There are different ways to improve health literacy (or health information literacy). The National Plan to Improve Health Literacy offers seven goals to improve health literacy levels within the United States population. One way is to “incorporate accurate, standards-based, and developmentally appropriate health and science information and curricula in child care and education through the university level” (Office of Disease Prevention and Health Promotion, 2010, p. 1).

High school health educators are in a position to further educate their students on health literacy and health information literacy. According to the United States Bureau of Statistics, 42.9 percent of 16-24-year-olds were not enrolled in school (U.S. Bureau of Labor Statistics, 2020). Through instruction, high school health education instructors could potentially make a difference in the health outcomes of their most vulnerable low-income students who will not attend college or a post-secondary school.

Not every health education class includes segments on ways to critically evaluate online health information. This course will explain to health education teachers the importance of health literacy- specifically health information literacy. It will provide skills and resources to create a health literacy-centered class or lesson plan.

Analysis of the Learner and Context

This course is designed for high school health education teachers, teaching in both public and private schools.

Prerequisite Skills:

  • Critical Reading Skills
  • Basic Knowledge of Health Literacy
  • Experience Designing Lessons

Supportive Prerequisites:

  • Willingness to learn new information
  • Openness to change existing practices
  • Interest in integrating health information literacy into a lesson plan

Performance-Based Objectives

After completing this course, learners will be able to:

Unit 1

  • Effectively identify and explain health literacy and its connection to online health information [background article or video] [possible activities: journal/reflection such as using Padlet, Jamboard, Google Doc, etc.; interactive discussion; possibly self-assessment or quiz using a google form.]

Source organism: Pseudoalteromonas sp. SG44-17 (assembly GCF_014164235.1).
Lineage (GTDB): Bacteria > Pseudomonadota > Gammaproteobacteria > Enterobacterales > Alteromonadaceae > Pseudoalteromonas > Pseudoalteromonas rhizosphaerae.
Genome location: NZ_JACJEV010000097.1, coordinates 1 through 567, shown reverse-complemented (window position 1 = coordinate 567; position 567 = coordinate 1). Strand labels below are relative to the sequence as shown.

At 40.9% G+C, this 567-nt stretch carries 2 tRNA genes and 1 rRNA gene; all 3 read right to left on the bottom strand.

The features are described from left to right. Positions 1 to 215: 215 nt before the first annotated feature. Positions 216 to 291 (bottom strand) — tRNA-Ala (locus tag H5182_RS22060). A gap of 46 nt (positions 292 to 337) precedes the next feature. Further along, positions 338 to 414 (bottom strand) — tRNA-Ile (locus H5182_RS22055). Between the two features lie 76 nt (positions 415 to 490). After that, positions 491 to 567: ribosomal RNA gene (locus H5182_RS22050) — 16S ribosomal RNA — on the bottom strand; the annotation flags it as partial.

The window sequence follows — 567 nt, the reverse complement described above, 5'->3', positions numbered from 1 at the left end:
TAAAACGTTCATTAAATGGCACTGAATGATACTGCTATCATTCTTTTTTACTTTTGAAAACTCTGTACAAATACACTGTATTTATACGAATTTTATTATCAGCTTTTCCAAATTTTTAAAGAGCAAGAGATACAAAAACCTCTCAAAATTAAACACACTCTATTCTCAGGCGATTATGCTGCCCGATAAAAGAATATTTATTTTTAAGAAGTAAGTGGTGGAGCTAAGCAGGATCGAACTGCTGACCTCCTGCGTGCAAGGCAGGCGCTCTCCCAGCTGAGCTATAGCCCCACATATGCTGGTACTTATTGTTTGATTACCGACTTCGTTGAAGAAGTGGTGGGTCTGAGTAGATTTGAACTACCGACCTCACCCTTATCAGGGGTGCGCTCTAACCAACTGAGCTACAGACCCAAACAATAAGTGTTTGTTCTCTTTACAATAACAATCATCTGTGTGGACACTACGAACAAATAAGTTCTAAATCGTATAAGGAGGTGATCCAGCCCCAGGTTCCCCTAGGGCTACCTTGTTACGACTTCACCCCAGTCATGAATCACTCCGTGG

• Explain the benefits of implementing health information literacy into their existing health education courses [possible activities: reflection posts or journal using google form]

Unit 2

  • Describe and identify the important components of online health information [background information: MedlinePlus and trust or trash tutorials]
  • Differentiate high-quality health information from lower-quality health information on the Internet [possible activities: journal/reflection such as using Padlet, Jamboard, Google Doc, etc.; interactive discussion; possibly self-assessment or quiz using a google form]
  • Given an online tutorial that expounds upon health information literacy skills, the learner will be able to locate and appraise online health information and determine quality which will be represented by appraising a health website by appraising the elements in which it makes it a reputable or untrustworthy site.

-demonstrate understanding of health literacy by classifying, or listing, or comparing and contrasting two health information websites they found on the internet (and applying critical appraisal skills) [possible activities: journal/reflection such as using Padlet, Jamboard, Google Doc, etc.; interactive discussion; possibly self-assessment or quiz using a google form]

Unit 3

  • Identify areas in which they can implement health information literacy into an existing lesson plan

-learners will brainstorm ideas and submit their final idea [possible activity: google form submission or journal submission for a final project idea]

  • Integrate and create a health information literacy lesson plan within the given lesson plan format

- Using their submitted idea, learners will create a lesson plan surrounding health literacy information literacy skills [activity: create a lesson using learning software of students' choice (i.e. online Jeopardy, google sites, blendspace, Padlet, etc.)] -After completing the project learners will review their lesson with the grading rubric to ensure it is complete [possible activity: self-grading: google form submission, journal submission]

  • Reflect on the overall course experience [possible assessment: submit google form offering course feedback]

Curriculum Map

Health Literacy Course.jpg

References and Resources